Overcoming the Cold Storage Deficit

Cold storage construction is projected to reach $18.6 billion in value by 2027 — an increase of 13.8 percent per year, according to Emergen Research.1 And reports indicate that the total market for cold storage will reach $212 billion by 2025, yet capacity is only projected to grow by 1 percent per year through 2023.2

Some reasons for this cold storage deficit are2:

  • Capacity has been strained by transportation backlogs, inflation, and labor shortages exacerbated by the pandemic;
  • Cold storage facilities are already near capacity, and more are needed because stores are responding to market demand by adding fresh products and services, in terms of both volume and variety;
  • Frozen food continues to demonstrate strong demand around the world, which means existing capacity will not become available to handle new cold storage needs; and
  • Many facilities are outdated; more than 78% of existing buildings were constructed before 2000 and don’t use advanced cooling technologies.

Lease, New Build or Renovate?

This aging infrastructure means demand for newer facilities is great, says Ken Morris, senior vice president, Brokerage, Morris Southeast Group, and a member of the Society of Industrial and Office Realtors.1 Food distributors and processors are then faced with the decision to lease, build a greenfield site, or renovate.

Lease – The availability of existing dry and cold storage capacity is extremely limited, which makes leasing existing space a challenge. Resulting in consideration for a build-to-suit or spec cold storage development (usually pre-leased quickly) with a developer. Leasing may offer less upfront costs and minimize concern for long-term maintenance of the building.

New Build – Designing and constructing a new facility is costly, as developers will require elevated rental rates to achieve a return on their investment.  The alternative for a food company requiring cold storage is to finance the acquisition or development themselves via a synthetic lease structure that provides accounting, tax, and economic benefits including below-market rates (cost of the synthetic lease). A new site is an investment in advanced cold storage technologies. These may include computer-controlled refrigeration systems to reduce energy consumption, refrigerated docks that are longer (upwards of 75 feet) and colder, dock levelers that enable vertical storage and minimize air infiltration, and warehouse storage and retrieval automation to improve the efficiency, speed, reliability, and accuracy of moving products.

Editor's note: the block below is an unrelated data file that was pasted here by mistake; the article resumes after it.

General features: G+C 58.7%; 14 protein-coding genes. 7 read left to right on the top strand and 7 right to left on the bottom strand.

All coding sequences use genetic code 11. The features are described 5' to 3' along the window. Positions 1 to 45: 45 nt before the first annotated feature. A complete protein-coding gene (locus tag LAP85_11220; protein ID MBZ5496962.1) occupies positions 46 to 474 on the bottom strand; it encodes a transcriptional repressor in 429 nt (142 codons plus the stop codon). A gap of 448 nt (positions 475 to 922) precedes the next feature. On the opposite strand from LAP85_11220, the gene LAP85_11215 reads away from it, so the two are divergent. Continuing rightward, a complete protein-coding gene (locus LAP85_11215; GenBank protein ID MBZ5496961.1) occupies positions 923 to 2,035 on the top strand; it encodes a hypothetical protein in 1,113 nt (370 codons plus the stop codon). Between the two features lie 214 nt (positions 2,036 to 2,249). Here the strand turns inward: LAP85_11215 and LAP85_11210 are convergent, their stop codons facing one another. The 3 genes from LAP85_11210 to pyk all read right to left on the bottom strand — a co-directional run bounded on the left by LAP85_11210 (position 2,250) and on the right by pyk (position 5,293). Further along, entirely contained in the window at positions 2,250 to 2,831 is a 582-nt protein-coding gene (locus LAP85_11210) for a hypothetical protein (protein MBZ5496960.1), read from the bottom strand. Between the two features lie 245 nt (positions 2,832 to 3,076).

Renovate – The Food Institute reports that retrofits are playing a crucial role in meeting the need for cold storage.1 Renovating an existing facility in certain situations can be a viable option with many benefits. Once a project scope has been determined, a layout can be generated to review if there are changes needed to the facility’s footprint. The sites infrastructure and operational systems will need to be evaluated to accurately estimate the cost of the project.  

Keep in mind, retrofitting existing dry warehouses may look great on paper. In reality, the design will likely be a box in a box with lower than desired ceiling heights. Additional and significant costs come in to reinforce the steel structure, utility systems, adding the refrigeration system, etc. and might only accommodate a limited percentage of a company’s refrigerated and frozen products. The biggest limitation is the availability of warehouses that have any meaningful available square footage to retrofit. The benefits are speed to availability and less cost compared to a new development.

Be Proactive

Because the cold chain crisis is expected to continue, and possibly worsen over the next few years – driven in part from spiking demand and a significant supply shortage – it is critical for a company to proactively assess its cold storage capacity needs now so that the capacity is available when needed. This is especially critical given the development timeline of 14 to 24-plus months. Stay informed about the cold storage capacity options in your market to make the right decision for you.


  1. Fresh, Cold Food Is A Hot Commodity, Increasing the Need for Cold Storage Facilities That Make Supply Chains Possible, Morris Southeast Group, Sept. 22, 2021.
  2. The Cold Storage Shortage, Capstone Logistics.

Quick Facts

Worldwide total capacity for cold storage was 8.6 million sq. ft. in 2020.

U.S. has 3.7 billion cubic feet of gross refrigerated storage capacity

U.S. cold storage real estate footprint is approximately 225 million sq. ft.

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